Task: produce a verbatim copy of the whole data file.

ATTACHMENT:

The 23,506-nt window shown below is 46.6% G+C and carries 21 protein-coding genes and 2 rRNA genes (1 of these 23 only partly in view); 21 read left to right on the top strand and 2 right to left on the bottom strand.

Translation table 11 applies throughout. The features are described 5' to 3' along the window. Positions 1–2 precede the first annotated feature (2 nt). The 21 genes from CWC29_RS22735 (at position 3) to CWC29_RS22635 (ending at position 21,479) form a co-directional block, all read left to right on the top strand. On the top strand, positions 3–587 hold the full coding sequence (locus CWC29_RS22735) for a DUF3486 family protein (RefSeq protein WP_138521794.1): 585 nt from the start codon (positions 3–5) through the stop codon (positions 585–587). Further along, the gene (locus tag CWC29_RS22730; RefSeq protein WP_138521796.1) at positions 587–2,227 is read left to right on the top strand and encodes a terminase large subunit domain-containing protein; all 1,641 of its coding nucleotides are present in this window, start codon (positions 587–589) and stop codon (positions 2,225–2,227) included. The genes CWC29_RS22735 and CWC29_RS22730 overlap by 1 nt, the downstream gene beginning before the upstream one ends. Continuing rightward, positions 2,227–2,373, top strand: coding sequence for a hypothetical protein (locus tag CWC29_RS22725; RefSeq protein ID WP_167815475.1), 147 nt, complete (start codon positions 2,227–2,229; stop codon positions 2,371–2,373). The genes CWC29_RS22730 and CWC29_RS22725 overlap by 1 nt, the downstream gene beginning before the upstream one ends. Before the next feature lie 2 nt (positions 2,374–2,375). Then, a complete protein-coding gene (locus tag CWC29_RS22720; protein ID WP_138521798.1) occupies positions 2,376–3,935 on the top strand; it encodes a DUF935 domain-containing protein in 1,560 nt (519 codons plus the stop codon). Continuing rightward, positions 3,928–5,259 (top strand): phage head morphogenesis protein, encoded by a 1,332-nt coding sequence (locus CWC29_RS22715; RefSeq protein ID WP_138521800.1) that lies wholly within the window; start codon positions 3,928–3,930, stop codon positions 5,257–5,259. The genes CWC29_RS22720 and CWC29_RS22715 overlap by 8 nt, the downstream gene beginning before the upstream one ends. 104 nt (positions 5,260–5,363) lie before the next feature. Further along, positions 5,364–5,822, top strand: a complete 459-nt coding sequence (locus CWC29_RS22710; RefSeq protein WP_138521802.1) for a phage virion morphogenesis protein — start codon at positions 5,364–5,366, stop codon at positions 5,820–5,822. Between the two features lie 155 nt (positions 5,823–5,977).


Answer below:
The 23,506-nt window shown below is 46.6% G+C and carries 21 protein-coding genes and 2 rRNA genes (1 of these 23 only partly in view); 21 read left to right on the top strand and 2 right to left on the bottom strand.

Translation table 11 applies throughout. The features are described 5' to 3' along the window. Positions 1–2 precede the first annotated feature (2 nt). The 21 genes from CWC29_RS22735 (at position 3) to CWC29_RS22635 (ending at position 21,479) form a co-directional block, all read left to right on the top strand. On the top strand, positions 3–587 hold the full coding sequence (locus CWC29_RS22735) for a DUF3486 family protein (RefSeq protein WP_138521794.1): 585 nt from the start codon (positions 3–5) through the stop codon (positions 585–587). Further along, the gene (locus tag CWC29_RS22730; RefSeq protein WP_138521796.1) at positions 587–2,227 is read left to right on the top strand and encodes a terminase large subunit domain-containing protein; all 1,641 of its coding nucleotides are present in this window, start codon (positions 587–589) and stop codon (positions 2,225–2,227) included. The genes CWC29_RS22735 and CWC29_RS22730 overlap by 1 nt, the downstream gene beginning before the upstream one ends. Continuing rightward, positions 2,227–2,373, top strand: coding sequence for a hypothetical protein (locus tag CWC29_RS22725; RefSeq protein ID WP_167815475.1), 147 nt, complete (start codon positions 2,227–2,229; stop codon positions 2,371–2,373). The genes CWC29_RS22730 and CWC29_RS22725 overlap by 1 nt, the downstream gene beginning before the upstream one ends. Before the next feature lie 2 nt (positions 2,374–2,375). Then, a complete protein-coding gene (locus tag CWC29_RS22720; protein ID WP_138521798.1) occupies positions 2,376–3,935 on the top strand; it encodes a DUF935 domain-containing protein in 1,560 nt (519 codons plus the stop codon). Continuing rightward, positions 3,928–5,259 (top strand): phage head morphogenesis protein, encoded by a 1,332-nt coding sequence (locus CWC29_RS22715; RefSeq protein ID WP_138521800.1) that lies wholly within the window; start codon positions 3,928–3,930, stop codon positions 5,257–5,259. The genes CWC29_RS22720 and CWC29_RS22715 overlap by 8 nt, the downstream gene beginning before the upstream one ends. 104 nt (positions 5,260–5,363) lie before the next feature. Further along, positions 5,364–5,822, top strand: a complete 459-nt coding sequence (locus CWC29_RS22710; RefSeq protein WP_138521802.1) for a phage virion morphogenesis protein — start codon at positions 5,364–5,366, stop codon at positions 5,820–5,822. Between the two features lie 155 nt (positions 5,823–5,977).